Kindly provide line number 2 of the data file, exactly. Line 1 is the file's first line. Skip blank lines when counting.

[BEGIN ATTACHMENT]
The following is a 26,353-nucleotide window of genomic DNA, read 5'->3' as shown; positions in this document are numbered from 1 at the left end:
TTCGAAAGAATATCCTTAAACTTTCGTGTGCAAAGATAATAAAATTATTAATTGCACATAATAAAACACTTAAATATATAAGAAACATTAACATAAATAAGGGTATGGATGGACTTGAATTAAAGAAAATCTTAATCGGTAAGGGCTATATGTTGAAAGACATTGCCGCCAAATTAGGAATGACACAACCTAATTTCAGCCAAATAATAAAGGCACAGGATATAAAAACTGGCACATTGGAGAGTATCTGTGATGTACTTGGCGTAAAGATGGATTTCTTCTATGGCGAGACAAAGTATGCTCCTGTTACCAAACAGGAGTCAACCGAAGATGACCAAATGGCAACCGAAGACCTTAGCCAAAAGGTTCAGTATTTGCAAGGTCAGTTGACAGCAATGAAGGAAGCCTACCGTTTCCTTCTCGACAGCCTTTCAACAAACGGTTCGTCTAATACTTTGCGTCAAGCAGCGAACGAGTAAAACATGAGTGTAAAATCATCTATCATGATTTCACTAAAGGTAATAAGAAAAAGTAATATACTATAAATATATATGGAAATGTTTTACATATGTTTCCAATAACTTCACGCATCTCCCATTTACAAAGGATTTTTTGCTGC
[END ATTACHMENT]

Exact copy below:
TTCGAAAGAATATCCTTAAACTTTCGTGTGCAAAGATAATAAAATTATTAATTGCACATAATAAAACACTTAAATATATAAGAAACATTAACATAAATAAGGGTATGGATGGACTTGAATTAAAGAAAATCTTAATCGGTAAGGGCTATATGTTGAAAGACATTGCCGCCAAATTAGGAATGACACAACCTAATTTCAGCCAAATAATAAAGGCACAGGATATAAAAACTGGCACATTGGAGAGTATCTGTGATGTACTTGGCGTAAAGATGGATTTCTTCTATGGCGAGACAAAGTATGCTCCTGTTACCAAACAGGAGTCAACCGAAGATGACCAAATGGCAACCGAAGACCTTAGCCAAAAGGTTCAGTATTTGCAAGGTCAGTTGACAGCAATGAAGGAAGCCTACCGTTTCCTTCTCGACAGCCTTTCAACAAACGGTTCGTCTAATACTTTGCGTCAAGCAGCGAACGAGTAAAACATGAGTGTAAAATCATCTATCATGATTTCACTAAAGGTAATAAGAAAAAGTAATATACTATAAATATATATGGAAATGTTTTACATATGTTTCCAATAACTTCACGCATCTCCCATTTACAAAGGATTTTTTGCTGC